"There's overlap, they will bump into each other, but at the end of the day I don't see them as direct competitors," Edward Jones analyst Logan Purk told Protocol. "Microsoft does a lot of things fairly well, but it's not that they do everything great. And I think Salesforce does CRM great."

Executive overhauls

Underneath its flashy Slack deal, there were signs that Salesforce was taking steps to reposition its leadership.

There were several executive turnovers at the company this year. The most significant was the departure of co-CEO Keith Block in February, which created a major power vacuum within the company that is now being filled by the rising influence of chief operating officer Bret Taylor and chief revenue officer Gavin Patterson, according to industry analysts. Their growing authority was evident in the leadership role both played in the Slack acquisition. Slack CEO Stewart Butterfield is also poised to play a key leadership role as the company strives to integrate the platform into its own CRM system.

In December, the company overhauled its Asia-Pacific leadership team, with APAC CEO Ulrik Nehammer, chief customer officer Stan Sugarman, chief operating officer Dan Bognar and EVP Lee Hawksley all departing. That's a major shakeup in a key growth market for the company.

And there were other important departures: Chief data officer Hernan Asorey left for Microsoft, product head John Ball departed for ServiceNow, chief scientist Richard Socher left to form a new startup and Lisa Edwards, the former EVP of strategic business operations, left in October for software company Diligent Corporation. The latter was the latest in a string of defections from high-profile female leaders, including former HR chief Ana Recio and global marketing head Julie Liegl. It did elevate other women to leadership roles, including a promotion for Amy Weaver to chief financial officer.

There also appears to be some bubbling tensions with current and former employees. Salesforce's former head of government relations, Niki Christoff, recently took to Twitter to lambast Benioff for not allowing her to join the board of directors of another company — a policy she argued was discriminatory against women. Christoff declined to elaborate on her tweets.

Despite its reputation as an outstanding workplace, current and former employees also criticized the slow pace of change when it came to diversity and inclusion efforts. In November 2019, for example, one worker took to an internal chat group to highlight how "incredibly emotionally and mentally exhausting" it had been to "fight for equality and equity related answers and change at Salesforce," according to a screenshot of the message board viewed by Protocol.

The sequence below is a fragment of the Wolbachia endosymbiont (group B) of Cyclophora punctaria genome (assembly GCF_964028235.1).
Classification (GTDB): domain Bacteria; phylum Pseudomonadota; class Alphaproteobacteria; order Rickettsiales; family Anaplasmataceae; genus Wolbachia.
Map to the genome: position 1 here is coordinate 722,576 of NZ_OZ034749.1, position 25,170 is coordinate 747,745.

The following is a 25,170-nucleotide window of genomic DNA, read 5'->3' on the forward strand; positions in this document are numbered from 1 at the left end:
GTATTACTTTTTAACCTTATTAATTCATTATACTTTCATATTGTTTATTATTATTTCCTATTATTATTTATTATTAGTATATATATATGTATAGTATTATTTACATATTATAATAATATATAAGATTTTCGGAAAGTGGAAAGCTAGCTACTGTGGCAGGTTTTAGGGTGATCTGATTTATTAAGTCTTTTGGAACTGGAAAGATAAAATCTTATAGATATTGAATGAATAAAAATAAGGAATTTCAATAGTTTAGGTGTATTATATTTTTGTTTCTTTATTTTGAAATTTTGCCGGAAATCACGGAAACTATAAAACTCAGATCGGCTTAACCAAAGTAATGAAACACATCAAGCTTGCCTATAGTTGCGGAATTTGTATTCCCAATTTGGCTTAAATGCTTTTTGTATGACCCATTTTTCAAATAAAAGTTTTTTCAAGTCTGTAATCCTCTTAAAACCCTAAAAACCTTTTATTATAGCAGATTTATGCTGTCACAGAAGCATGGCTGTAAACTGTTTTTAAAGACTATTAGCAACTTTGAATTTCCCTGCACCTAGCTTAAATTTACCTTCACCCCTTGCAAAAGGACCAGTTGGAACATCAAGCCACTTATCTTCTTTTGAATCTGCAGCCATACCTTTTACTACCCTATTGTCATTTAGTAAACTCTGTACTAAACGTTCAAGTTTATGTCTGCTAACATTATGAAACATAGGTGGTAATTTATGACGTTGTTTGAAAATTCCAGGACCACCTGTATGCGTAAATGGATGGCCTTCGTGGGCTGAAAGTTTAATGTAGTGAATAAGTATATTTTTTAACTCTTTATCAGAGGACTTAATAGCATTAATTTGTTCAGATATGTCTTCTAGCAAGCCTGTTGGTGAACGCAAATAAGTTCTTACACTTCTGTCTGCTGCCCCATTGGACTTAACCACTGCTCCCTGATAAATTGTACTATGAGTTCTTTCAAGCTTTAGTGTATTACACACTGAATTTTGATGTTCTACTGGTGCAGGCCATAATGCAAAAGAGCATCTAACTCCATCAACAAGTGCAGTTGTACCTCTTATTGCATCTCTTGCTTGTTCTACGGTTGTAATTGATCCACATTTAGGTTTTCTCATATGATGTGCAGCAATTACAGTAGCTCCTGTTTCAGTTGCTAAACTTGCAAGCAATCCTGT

For its part, Salesforce announced several major equality-related initiatives in 2020, including plans to double the number of Black leaders by 2023. A diversity scorecard released in December, however, still showed little progress in improving the number of minority employees.

It's unlikely any of those developments will put a dent in Salesforce's growth — the company raised its earnings outlook for the fiscal year in December — or change the general public perception of the company. But they do bring about uncomfortable questions for the company, particularly given Benioff's willingness to speak out on hot-button political issues like U.S. immigration policy an LGTBQ+ rights.

But by taking control of one of the most popular applications in use today, Slack, Benioff is all but assuring that Salesforce will — whether you like it or not — remain in many of our lives for years to come.

Or, to put another way, the haters will still be haters.

Power

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Image: Omar Marques/Getty Images

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Issie Lapowsky
Issie Lapowsky (@issielapowsky) is a senior reporter at Protocol, covering the intersection of technology, politics, and national affairs. Previously, she was a senior writer at Wired, where she covered the 2016 election and the Facebook beat in its aftermath. Prior to that, Issie worked as a staff writer for Inc. magazine, writing about small business and entrepreneurship. She has also worked as an on-air contributor for CBS News and taught a graduate-level course at New York University’s Center for Publishing on how tech giants have affected publishing. Email Issie.